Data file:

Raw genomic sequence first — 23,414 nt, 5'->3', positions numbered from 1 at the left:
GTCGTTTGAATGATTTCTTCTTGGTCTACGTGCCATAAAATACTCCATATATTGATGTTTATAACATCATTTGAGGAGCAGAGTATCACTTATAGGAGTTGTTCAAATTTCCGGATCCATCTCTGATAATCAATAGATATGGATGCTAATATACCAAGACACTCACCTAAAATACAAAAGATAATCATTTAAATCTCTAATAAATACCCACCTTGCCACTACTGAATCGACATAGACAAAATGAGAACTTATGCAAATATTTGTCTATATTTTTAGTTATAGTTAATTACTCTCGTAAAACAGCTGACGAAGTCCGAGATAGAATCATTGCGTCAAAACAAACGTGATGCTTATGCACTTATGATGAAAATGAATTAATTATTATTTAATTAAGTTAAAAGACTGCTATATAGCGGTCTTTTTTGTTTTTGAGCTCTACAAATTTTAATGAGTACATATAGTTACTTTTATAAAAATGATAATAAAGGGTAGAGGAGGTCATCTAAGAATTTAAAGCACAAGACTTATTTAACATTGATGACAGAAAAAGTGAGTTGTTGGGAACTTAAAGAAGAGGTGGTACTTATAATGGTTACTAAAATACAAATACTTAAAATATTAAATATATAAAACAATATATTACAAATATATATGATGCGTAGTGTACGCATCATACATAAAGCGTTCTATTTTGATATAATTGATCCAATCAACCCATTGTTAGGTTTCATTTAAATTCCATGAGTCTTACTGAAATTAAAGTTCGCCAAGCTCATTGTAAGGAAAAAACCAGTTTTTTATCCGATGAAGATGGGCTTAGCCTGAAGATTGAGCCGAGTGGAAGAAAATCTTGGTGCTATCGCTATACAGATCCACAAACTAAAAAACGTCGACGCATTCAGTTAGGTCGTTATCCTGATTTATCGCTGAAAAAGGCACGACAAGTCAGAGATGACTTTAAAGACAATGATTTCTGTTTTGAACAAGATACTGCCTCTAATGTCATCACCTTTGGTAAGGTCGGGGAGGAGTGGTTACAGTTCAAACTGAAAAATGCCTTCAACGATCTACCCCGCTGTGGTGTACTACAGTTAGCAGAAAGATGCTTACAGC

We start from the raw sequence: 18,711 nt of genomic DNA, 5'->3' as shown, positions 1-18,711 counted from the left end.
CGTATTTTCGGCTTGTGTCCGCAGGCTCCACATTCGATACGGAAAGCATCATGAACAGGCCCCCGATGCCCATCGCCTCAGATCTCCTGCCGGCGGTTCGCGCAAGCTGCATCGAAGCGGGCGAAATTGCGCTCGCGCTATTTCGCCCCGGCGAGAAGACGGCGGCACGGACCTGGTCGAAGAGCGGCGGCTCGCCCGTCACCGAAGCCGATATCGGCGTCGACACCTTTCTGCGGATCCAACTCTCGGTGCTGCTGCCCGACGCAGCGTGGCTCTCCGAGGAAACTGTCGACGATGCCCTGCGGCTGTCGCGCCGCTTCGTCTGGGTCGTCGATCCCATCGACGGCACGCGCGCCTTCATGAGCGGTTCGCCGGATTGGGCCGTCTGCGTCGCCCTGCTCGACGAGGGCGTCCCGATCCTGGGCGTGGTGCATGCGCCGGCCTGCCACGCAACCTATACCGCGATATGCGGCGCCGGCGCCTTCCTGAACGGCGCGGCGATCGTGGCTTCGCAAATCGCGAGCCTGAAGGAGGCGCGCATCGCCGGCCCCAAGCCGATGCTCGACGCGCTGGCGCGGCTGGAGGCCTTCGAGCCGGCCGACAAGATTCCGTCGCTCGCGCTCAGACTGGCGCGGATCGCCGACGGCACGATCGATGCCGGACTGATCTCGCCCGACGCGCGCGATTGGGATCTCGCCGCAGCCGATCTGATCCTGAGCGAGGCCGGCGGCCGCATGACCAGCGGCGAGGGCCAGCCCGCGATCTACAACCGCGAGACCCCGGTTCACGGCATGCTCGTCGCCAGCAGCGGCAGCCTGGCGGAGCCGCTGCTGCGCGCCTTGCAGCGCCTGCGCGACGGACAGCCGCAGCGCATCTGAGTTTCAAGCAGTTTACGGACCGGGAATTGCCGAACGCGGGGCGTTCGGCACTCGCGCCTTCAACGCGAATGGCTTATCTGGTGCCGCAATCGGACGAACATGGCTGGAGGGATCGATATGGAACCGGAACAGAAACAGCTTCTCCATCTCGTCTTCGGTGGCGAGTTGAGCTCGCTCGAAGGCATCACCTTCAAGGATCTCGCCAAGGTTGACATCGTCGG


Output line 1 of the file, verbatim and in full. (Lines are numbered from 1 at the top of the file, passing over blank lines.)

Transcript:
Raw genomic sequence first — 23,414 nt, 5'->3', positions numbered from 1 at the left: